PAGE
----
Such striking out is a child's way of hurting the source of a hurtful
love, to stop it from "loving" and possessing and corrupting.
But what do most parents do when their children hurt them? They become
upset, angry and violent themselves; then feeling guilty for this, they
work harder at "loving" the child to overcome his rejection.

corruption that begins at home continues at school. Considering how cruel
teachers can be to children, it is practically a certainty that your child
will pick up wrong friends to soothe the effects of bullying in the classroom.
And so he becomes the puppet of both bullies and friends.

spirit of rebellion, once established, will seek both provocations and
support to justify its expression. The fallen soul's very existence, co-mingling
with pride that has entered, depends upon intrigue and reaction in the
extreme. If there is nothing to rebel against, boredom and anxiety set
in. Unconsciously perhaps, you will set about to engineer something to
resent. You will find someone to spoil until he takes advantage of you.
You will needle someone into rebellion against you so that you may struggle
against his rebellion. Spoiled by having his own way, a willful son knows
how to trick his mother into being a nag. He simply drags his feet over
doing some petty chore, timing it to upset her and to make her pressure
him so that he can then utilize her pressuring to justify his continued
stubbornness. Later, the irresponsible nature formed in this game will
need a wife to nag it. And what kind of a woman marries such a man, may
I ask? The kind who needs to be a nag, one whose stubborn sense of worth
depends on the thankless task of shaping up an ungrateful rebel.

kind of goodness that appears as a resentful rebellion against evil is
not genuine. Say you have a disgusting brother. He is a dope fiend who
intimidates you all day long into tolerating his vile ways. You rebel
by being outwardly the good brother. But such goodness is an expression
of an egotistic value judgment, the sense of worth it gives existing only
in contrast to someone's being worse than you. "Good" guys often
take their role from disgust and judgment based on resentment. Often they
seek to validate their phony goodness and assuage the guilt it makes them
feel through "positive" reinforcements, the traditional "kosherizing"
emblems of churchgoing, degrees, success. Their love of worldly authority
provides a refuge from the authority of conscience. If you are one of
these, you send out confusing signals to your own children.

A subtle
yet powerful signal of violence projects through a sterile, rigid "love."
Apparently normal, establishment parents and teachers have been responsible
for incalculable misery since ancient times. In a democracy, the hypocrisy
of the establishment is the main cause of social chaos. Rebellion against
the smiling, hypocritical "normal people" of society produces
a variety of abhorrent and violent behaviors—bad guys rebelling
against the cruelty of conforming phonies. No wonder they cried, "Give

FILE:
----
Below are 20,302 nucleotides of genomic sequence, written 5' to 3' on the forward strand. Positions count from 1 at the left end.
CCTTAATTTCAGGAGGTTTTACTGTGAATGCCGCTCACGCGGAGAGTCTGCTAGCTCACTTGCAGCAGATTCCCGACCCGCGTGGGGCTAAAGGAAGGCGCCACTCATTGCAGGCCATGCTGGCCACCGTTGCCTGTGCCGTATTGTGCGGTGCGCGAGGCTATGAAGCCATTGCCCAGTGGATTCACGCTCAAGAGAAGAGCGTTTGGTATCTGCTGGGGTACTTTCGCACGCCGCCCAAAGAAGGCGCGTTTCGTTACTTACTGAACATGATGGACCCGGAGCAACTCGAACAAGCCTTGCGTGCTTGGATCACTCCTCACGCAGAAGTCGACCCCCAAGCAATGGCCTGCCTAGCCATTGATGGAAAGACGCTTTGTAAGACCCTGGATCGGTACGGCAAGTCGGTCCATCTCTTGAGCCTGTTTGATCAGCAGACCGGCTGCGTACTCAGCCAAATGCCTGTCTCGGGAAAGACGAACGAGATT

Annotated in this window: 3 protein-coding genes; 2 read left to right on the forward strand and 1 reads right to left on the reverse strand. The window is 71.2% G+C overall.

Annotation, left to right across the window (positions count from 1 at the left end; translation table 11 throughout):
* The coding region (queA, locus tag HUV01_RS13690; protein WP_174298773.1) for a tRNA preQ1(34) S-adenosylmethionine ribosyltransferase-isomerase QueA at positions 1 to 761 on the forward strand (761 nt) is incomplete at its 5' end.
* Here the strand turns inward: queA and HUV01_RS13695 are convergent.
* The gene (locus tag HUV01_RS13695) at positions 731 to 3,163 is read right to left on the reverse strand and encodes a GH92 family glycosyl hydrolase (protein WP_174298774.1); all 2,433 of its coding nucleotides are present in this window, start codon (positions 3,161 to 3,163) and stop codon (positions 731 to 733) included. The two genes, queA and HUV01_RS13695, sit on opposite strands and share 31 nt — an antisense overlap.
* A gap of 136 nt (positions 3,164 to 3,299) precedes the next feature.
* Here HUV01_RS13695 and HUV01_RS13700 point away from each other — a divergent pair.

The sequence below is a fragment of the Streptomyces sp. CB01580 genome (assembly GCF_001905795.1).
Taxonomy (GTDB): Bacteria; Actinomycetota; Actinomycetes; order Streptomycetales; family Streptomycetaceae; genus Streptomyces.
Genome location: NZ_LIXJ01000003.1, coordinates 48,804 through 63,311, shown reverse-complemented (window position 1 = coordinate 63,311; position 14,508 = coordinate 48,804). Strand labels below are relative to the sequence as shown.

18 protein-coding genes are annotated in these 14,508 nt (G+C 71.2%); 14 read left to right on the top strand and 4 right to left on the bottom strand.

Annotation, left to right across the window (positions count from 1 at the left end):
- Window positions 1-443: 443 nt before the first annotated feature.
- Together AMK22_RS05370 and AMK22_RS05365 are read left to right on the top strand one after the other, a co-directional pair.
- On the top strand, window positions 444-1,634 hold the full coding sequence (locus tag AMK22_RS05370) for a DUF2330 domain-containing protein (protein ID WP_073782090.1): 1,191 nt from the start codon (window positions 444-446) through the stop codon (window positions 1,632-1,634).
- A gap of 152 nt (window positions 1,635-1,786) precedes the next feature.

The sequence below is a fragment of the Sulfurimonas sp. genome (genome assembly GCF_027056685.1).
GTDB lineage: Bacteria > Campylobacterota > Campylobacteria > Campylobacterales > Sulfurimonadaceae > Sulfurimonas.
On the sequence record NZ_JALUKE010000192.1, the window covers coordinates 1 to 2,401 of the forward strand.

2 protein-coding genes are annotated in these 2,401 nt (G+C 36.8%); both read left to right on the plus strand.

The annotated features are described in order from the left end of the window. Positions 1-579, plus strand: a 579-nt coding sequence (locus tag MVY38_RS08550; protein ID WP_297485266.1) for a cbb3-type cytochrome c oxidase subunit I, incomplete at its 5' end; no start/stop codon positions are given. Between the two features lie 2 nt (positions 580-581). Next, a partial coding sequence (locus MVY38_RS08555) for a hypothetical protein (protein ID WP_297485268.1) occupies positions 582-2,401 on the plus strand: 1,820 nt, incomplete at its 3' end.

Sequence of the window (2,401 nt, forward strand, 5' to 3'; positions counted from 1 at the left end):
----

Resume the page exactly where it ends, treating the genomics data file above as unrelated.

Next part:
us Barabbas!" The hypocrites in Christ's day, as in ours, could not
bear the contrast of pure goodness.

the intrigue between the apparently good and the obviously wicked, hell
evolves. And each "loyal" citizen responsible for a part of
the horror around us is guilty and afraid of facing the truth. When the
establishment bureaucrats are in power, their incredible insult to common
sense inspires rebellion and crime, which serve to distract us from seeing
guilt at the source. As the rebellious, low-life element of society hardens
and multiplies, it strikes at the foundation of democracy to overwhelm
it eventually on its course toward anarchy and dictatorship.

two next week)

free yourself from the state where neither rebellion nor conformity helps,
you must learn to deal properly, without resentment,
to pressures of any kind. My Be Still and Know meditation exercise shows
you how to do this and helps you practice remaining in the proper state.
You can get a copy at
or by calling 800-877-3227.]

here for part ----- 1, 2,

Roy Masters

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Roy Masters—who
in his 80s continues to broadcast the longest-running counseling show
in talk radio history, his internationally syndicated daily radio program
, grew up in pre-WWII England. He started his journey toward
understanding human nature when as a teen he saw a stage hypnotist at
a vaudeville show in Brighton. The hypnotist easily put volunteer subjects
in a spell and made them do outlandish things, like dancing with a broom
and forgetting their own names.

Puzzled by the
hypnotist’s mysterious power, Roy distinctly remembers pondering
the question: “Why can’t hypnotism be used to make people
act sensibly, rather than foolishly?” Inspired by the idea of
harnessing this baffling force for good, he later pursued the art of
hypnotism and established a successful hypnotherapy practice.

After several years
of practice, Masters made his central and pivotal discovery about the
root of people’s emotional problems, addictions and complexes.
He realized that people did not need hypnosis, because their core problem
was that they are already hypnotized—not by a clever stage performer,
but by the stresses, pressures and seductions of daily life.

He used his knowledge
to discover a way to help us become de-hypnotized, and discovered that
the root of the power of negative suggestion lay in our wrong emotional
response, that of resentment. Masters’ remarkably effective exercise,
a simple observation technique called Be Still and Know—is at
the core of his unmatched track record in helping people overcome even
the most serious mental-emotional problems, and is the centerpiece of
a successful program within the U.S. military community (“Patriot
”) that is helping thousands of military personnel
and their families cope with post-traumatic stress disorder (PTSD).